Leilani said she did not comply because she had no money and besides, she started feeling suspicious.

So, ngayon nagtaka ako kung bakit need ko magbayad ng ganyan kalaki, so naisip kong scam iyon,” she said. (I was surprised why I needed to pay so much, so I thought it must be a scam).

She decided to continue chatting with the man just to ask why she had to pay such a big amount for what was supposed to be a gift.

Ang sagot niya, ganun daw talaga kasi may pera na laman yung box na mas malaki pa diyan sa ibabayad ko,” Leilani said.

(His reply was that was really the case because the box contained money that was much more than what I was supposed to pay).

She was appalled when told that there had been a lot of other scams targeting Filipinas here, including men who woo them so they could ask for their ATM cards, then use these to launder dirty money.

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Naalala ko pala, tinanong ako niyan kung may bank account ako. Sabi ko wala naman akong bank account. Sabi niya mag-open ako ng account dito para matulungan niya ako paminsan-minsan, magsi-send siya ng pera para sa mga anak ko,” said Leilani. “Buti pala di ako sumunod.”

(I just remembered that he asked me if I had a bank account. I said I didn’t have any. He said I should open an account so he could help me by sending money for my kids once in a while. It’s a good thing I did not comply).

There are also scammers who use the victim's ATM card to launder money

Stories shared by some members of Facebook group, Domestic Workers Corner, recount the same ploy, but with a twist. At least three have posted about having boyfriends who are supposedly doctors connected with big international aid agencies, but who somehow needed to be sent money due to some emergency.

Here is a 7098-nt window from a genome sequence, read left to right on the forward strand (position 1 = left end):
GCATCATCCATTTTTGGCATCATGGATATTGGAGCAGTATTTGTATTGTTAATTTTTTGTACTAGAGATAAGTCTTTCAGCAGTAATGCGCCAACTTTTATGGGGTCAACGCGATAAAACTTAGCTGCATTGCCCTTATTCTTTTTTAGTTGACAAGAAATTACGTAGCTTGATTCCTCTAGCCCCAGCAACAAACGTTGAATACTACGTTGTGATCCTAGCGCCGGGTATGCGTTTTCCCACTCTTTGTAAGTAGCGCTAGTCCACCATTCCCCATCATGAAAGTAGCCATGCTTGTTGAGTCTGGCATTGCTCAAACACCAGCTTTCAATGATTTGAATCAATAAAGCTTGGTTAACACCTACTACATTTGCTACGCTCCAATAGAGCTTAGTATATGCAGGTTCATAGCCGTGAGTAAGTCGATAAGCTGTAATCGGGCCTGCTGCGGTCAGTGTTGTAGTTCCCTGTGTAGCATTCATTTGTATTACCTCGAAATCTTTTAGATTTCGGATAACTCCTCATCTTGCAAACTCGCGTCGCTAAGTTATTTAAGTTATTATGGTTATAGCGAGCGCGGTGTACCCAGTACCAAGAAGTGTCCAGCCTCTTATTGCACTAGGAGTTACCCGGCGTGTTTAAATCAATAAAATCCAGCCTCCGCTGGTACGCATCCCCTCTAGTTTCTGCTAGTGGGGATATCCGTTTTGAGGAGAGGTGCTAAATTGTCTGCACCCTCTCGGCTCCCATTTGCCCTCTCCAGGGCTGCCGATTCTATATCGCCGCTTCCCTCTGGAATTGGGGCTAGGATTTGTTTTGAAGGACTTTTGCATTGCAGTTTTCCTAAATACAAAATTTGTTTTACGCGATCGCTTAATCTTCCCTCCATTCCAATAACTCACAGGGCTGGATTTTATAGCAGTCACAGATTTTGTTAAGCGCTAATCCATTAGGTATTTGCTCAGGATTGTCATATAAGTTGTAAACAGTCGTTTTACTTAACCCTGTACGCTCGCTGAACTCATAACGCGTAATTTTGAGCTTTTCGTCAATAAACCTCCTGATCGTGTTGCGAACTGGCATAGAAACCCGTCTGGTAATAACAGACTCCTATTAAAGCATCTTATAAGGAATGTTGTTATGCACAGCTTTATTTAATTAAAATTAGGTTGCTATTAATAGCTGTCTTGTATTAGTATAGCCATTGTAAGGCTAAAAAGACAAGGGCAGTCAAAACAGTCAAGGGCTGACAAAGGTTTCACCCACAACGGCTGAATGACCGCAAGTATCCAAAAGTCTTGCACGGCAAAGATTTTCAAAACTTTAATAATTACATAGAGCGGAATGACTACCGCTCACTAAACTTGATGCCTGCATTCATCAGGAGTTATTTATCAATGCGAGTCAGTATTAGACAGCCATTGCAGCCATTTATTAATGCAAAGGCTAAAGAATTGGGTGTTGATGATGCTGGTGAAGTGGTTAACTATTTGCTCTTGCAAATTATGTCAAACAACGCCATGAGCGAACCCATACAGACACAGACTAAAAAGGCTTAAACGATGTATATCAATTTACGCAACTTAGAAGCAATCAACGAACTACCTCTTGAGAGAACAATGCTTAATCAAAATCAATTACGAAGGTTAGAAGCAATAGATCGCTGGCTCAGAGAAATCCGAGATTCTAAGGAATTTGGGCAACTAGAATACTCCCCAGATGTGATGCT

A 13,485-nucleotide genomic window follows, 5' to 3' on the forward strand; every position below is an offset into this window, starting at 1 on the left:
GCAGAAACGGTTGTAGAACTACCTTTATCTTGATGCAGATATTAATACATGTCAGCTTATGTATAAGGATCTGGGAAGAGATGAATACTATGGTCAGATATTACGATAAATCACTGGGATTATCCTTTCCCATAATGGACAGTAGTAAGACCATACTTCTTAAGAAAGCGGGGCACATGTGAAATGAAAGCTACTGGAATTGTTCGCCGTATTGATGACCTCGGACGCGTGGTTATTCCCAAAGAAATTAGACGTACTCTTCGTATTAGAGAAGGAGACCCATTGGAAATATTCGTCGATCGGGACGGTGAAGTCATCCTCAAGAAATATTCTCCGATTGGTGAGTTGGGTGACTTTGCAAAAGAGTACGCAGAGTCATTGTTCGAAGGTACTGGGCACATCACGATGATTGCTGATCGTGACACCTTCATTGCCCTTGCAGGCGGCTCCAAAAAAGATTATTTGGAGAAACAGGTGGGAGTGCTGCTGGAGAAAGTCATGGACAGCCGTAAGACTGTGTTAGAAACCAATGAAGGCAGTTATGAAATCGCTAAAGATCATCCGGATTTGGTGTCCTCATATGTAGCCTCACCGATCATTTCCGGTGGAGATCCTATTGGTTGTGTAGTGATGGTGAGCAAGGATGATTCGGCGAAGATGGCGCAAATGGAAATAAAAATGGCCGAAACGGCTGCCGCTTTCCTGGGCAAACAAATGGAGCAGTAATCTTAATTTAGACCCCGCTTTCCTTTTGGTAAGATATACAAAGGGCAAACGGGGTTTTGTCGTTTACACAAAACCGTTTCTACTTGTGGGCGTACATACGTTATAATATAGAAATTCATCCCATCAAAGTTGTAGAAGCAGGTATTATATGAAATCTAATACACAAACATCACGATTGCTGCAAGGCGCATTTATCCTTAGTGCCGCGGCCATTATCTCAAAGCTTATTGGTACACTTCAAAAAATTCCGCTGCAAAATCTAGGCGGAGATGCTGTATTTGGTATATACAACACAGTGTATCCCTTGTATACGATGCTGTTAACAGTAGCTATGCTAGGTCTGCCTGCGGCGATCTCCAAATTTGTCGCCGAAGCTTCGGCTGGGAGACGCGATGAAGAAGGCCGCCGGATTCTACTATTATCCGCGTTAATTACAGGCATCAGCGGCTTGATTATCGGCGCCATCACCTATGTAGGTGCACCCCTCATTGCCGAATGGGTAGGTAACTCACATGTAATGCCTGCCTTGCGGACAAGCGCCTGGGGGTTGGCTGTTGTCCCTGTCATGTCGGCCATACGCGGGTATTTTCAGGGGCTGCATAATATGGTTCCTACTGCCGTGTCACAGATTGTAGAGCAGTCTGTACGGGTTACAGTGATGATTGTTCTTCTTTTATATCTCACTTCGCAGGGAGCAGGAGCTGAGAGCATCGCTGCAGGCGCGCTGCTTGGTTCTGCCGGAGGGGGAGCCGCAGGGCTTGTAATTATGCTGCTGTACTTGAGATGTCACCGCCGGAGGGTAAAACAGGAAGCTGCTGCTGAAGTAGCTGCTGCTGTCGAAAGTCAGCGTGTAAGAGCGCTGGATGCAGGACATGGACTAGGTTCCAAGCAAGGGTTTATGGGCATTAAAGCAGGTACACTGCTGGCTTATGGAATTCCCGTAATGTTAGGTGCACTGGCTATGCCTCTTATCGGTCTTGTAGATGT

The latest post was made on Wednesday, Jan 13, on DWC’s Help group by a member who said her friend was borrowing money because she needed to bail out her virtual boyfriend.

As in the other cases, the man supposedly sent a parcel to his girlfriend, but it was held by Customs and would not be released until she paid $10,000 in “clearance and other fees”. What sent the girlfriend panicking was the warning that her boyfriend would be jailed for 12 years if she didn’t pay up.

The message sender said her friend was begging to be allowed to use her name to take out a loan from the bank to pay for the man’s release. Luckily for this sender, her visa was about to run out so she had to say no.

The post was made at 3:53pm and before the day ended, it had attracted more than 1,000 comments warning the sender that the whole thing was a scam. It was, at best, an indication that the repeated warnings from police about these scams were at least hitting home.


Here are some advisories issued by the police about the other more common form of deception used on OFWs, which is the ATM or money laundering scam:


The scammers make acquaintance with victims online. Once they have gained the latter’s trust, they will ask to borrow the victims’ accounts for allegedly lawful purposes using various pretexts. In fact, the scammers are making use of the victims’ accounts to collect illicit moneys and lure the victims into withdrawing the money for them.


The act of lending one’s account to others for unlawful purposes might have constituted the offence of "Dealing with property known or believed to represent proceeds of indictable offence" (money laundering) which carries a maximum sentence of 14 years' imprisonment and a fine of HK$5 million. The police appeal to the public not to open bank accounts for or lend their own accounts to others lest they would breach the law on money laundering.


  1. Don’t lend your bank accounts to others.
  2. Don’t disclose details of your bank accounts to others.
  3. Remind your relatives and friends the risk of scams.